Current policy of drowning refugees in Mediterranean unacceptable - Lord Ashdown

Italian coastguard and Armed Forces of Malta personnel in protective clothing carry the body of a dead immigrant off the ship Bruno Gregoretti in Senglea, in Valletta's Grand Harbour April 20, 2015. (Reuters / Darrin Zammit Lupi)
Ex-Liberal Democrat chief Lord Ashdown has called for new measures to tackle human trafficking networks operating across the Mediterranean, warning current policies give rise to “drowning refugees” while traffickers remain unfazed.

Ashdown, who served as a Royal Marine before entering politics, said the British government must play its part in targeting traffickers in North Africa.

The former Lib Dem leader condemned the current policy for dealing with the issue and called upon the government to do more.

“It is unsustainable and unacceptable to have a policy of drowning refugees when we should be attacking the smugglers,” he said.

“We should be helping countries like Libya, Egypt and Tunisia, the departing nations, to attack people smugglers.”

READ MORE: Hundreds feared dead as boat carrying over 900 migrants capsizes off Libya

Ashdown’s comments follow the tragic drowning of hundreds of migrants off the coast of Libya, after a boat they were traveling in capsized on Sunday. The vessel, which ran into difficulty in Libyan waters south of Lampedusa, was carrying an estimated 950 people.

Many migrants ferried across the Mediterranean are thought to be from war-torn Syria and sub-Saharan regions of Africa. As many as 1 million Syrian and sub-Saharan migrants are currently waiting in Libya to cross Mediterranean waters into Europe, according to Italian officials.

Under the coalition government, Britain has espoused a particularly hardline stance on the deaths of migrants in the Mediterranean. In October 2014, Home Secretary Theresa May argued at an EU summit that search and rescue missions in Mediterranean waters should be abandoned.

Previously, Britain and other leading EU states conducted such search and rescue missions across these waters. However, since the policy was scrapped, at least 1,500 people are thought to have drowned in the Mediterranean Sea.

Despite the government’s hard-line stance on the issue, Prime Minister David Cameron indicated a policy shift may be on the horizon.

Speaking on Monday, Cameron vowed that Britain “can do more” to clamp down on the Mediterranean’s human trafficking crisis. The PM said he would take a break from election campaigning in order to attend an emergency EU leaders’ meeting in Brussels on Thursday.

READ MORE: ‘Europe must rise up, do what’s right’ for Mediterranean migrants – Britain’s top clergyman

Cameron hopes the summit will give rise to an EU-wide agreement on tackling the criminal syndicates responsible for the deaths of hundreds of migrants ferried across Mediterranean waters.

Central to this plan is the need to “deal with the problems in the countries from which these people are coming,” he said.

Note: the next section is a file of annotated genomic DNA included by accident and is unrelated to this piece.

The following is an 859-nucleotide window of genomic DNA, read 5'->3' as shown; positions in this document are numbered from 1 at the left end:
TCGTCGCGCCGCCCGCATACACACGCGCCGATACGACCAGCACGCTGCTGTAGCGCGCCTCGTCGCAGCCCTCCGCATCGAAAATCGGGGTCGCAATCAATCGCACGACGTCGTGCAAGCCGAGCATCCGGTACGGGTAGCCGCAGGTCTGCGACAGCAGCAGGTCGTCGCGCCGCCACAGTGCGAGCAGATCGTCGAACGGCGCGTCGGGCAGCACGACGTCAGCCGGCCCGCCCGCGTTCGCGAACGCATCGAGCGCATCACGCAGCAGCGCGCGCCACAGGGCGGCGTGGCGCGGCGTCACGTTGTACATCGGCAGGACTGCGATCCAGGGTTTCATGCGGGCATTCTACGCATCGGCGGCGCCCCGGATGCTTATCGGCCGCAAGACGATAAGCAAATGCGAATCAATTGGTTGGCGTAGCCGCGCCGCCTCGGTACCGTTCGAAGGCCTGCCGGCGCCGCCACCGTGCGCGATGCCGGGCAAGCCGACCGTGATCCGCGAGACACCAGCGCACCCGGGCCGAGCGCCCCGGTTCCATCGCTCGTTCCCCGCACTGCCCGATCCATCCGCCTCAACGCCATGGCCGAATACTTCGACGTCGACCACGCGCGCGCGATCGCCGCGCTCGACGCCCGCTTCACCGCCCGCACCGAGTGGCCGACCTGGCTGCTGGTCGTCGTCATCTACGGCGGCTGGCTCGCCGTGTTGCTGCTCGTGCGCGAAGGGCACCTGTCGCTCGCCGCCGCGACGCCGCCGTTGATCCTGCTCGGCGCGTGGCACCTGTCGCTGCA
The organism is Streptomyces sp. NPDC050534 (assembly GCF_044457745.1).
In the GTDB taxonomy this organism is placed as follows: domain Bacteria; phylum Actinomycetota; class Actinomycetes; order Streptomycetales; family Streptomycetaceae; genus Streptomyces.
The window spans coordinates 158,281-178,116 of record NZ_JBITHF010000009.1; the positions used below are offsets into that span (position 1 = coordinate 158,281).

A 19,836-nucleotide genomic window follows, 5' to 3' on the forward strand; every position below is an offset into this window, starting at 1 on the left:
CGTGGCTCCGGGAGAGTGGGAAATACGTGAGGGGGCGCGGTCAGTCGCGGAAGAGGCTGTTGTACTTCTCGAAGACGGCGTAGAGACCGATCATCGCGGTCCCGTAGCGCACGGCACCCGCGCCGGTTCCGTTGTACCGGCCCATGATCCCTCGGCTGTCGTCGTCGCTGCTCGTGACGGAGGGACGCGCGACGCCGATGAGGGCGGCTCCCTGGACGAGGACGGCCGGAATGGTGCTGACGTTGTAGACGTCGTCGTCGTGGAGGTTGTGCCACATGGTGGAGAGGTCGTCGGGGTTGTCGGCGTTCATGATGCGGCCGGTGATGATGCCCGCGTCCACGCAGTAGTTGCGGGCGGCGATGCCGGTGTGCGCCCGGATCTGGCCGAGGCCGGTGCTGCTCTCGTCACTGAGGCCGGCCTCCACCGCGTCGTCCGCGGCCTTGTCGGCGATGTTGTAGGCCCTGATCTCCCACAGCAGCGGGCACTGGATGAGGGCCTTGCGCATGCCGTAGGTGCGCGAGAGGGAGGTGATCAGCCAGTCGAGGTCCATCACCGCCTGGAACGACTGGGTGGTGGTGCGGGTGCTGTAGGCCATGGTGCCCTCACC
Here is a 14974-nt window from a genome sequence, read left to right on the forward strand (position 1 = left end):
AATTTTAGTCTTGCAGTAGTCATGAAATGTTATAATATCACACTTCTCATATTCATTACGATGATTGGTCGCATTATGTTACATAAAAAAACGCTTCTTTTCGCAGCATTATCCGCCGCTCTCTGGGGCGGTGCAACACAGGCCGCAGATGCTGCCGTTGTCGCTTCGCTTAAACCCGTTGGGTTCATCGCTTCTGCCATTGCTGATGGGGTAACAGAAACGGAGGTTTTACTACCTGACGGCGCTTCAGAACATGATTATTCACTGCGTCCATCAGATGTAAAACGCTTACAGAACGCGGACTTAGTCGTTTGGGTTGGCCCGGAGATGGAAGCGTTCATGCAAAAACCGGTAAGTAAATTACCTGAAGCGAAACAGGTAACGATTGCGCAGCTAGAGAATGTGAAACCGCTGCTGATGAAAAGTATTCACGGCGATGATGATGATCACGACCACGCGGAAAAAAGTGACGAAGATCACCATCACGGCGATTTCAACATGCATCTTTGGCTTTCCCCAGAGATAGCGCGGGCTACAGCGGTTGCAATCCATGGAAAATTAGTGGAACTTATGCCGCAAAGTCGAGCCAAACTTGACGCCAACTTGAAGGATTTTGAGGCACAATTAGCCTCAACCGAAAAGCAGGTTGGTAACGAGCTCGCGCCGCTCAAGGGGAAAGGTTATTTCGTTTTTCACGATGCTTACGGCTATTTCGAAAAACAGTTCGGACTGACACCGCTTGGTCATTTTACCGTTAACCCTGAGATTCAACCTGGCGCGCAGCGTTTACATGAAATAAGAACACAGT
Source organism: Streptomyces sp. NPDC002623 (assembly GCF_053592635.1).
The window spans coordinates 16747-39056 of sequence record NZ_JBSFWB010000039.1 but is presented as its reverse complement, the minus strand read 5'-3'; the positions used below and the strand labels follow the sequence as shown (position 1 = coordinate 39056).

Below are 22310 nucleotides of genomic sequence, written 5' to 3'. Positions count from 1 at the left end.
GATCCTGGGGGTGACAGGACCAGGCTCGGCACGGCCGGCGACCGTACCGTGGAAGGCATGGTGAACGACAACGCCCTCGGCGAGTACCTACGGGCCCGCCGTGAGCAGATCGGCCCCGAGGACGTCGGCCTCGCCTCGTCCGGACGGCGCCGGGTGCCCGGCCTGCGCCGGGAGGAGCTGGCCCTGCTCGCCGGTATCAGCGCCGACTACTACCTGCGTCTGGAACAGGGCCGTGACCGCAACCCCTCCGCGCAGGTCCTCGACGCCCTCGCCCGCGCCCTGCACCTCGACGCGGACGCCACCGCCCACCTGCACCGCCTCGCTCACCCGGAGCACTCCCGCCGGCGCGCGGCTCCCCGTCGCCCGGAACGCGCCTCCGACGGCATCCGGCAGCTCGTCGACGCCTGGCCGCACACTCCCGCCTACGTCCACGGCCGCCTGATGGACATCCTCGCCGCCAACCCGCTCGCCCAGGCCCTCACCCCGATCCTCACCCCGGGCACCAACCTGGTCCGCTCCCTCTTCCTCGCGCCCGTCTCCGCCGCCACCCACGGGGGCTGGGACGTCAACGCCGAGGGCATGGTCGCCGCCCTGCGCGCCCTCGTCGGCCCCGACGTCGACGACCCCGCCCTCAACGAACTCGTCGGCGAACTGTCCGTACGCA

The PM also suggested resurrecting “elements of search and rescue” to deal with the Mediterranean’s refugee crisis, and taking decisive steps to “crack down on the terrible traffickers and people smugglers who are at the heart of this problem.”

Preliminary talks regarding the Mediterranean disaster were held at an emergency meeting in Luxembourg on Monday. Interior and foreign EU ministers who were present agreed to conduct military operations against human trafficking networks operating in Libya, which are commonly responsible for the death or drowning of vulnerable migrants.

Additionally, the EU leaders demanded increased cooperation with Libya’s neighboring states such as Tunisia, Egypt and Niger as a means of clamping down on routes commonly used by traffickers. The ministers resolved to step up patrols in the Mediterranean, and are expected to convene again on Thursday to settle upon a final agreement.

Retired Royal Navy chief Lester May said the proposals discussed in Brussels on Monday pose important questions from an international law perspective.

“If you have a boat full of people, you can’t simply stop them in international waters,” he told the Guardian.

“It is only when they hit landfall, or if you have strong reasons to suspect wrongdoing, that you can act – and is being on a boat in the Mediterranean wrong? The law, as it stands, says it is not.”

READ MORE: NATO bombing of Libya led to Mediterranean migrant deaths – Farage

Reflecting on the Mediterranean catastrophe, Labour leader Ed Miliband expressed shock and disgust.

“We cannot stand by as people drown in European waters simply to escape conflict in Libya and Syria,” he said.

“It was wrong to end the search-and-rescue operations and they should be immediately restarted. We must recognize our humanitarian responsibility.”

Miliband went on to pledge a Labour government would take decisive action alongside EU leaders to deal with the refugee crisis.

“Our country is known throughout the world for our generosity of spirit. It’s time to reflect that and take action in the face of this terrible tragedy,” he added.

Tim Farron, foreign affairs spokesman for the Liberal Democrats, said the party plans to push for an immediate review of the EU bloc’s anti-trafficking measures and reassess the recently scrapped search and rescue policy.

On Tuesday, the captain of the boat that capsized in Libyan waters was charged with the reckless homicide of hundreds of migrants. The captain, who hails from Tunisia, was also charged with advancing illegal immigration alongside one of his Syrian crew members.

The two men were among 27 survivors who landed in Sicily on Monday night.

Some 800 migrants in total are estimated to have perished in the human trafficking disaster. Among the boats’ passengers were nationals from Syria, Eritrea, Somalia, Mali, Sierra Leone and Senegal.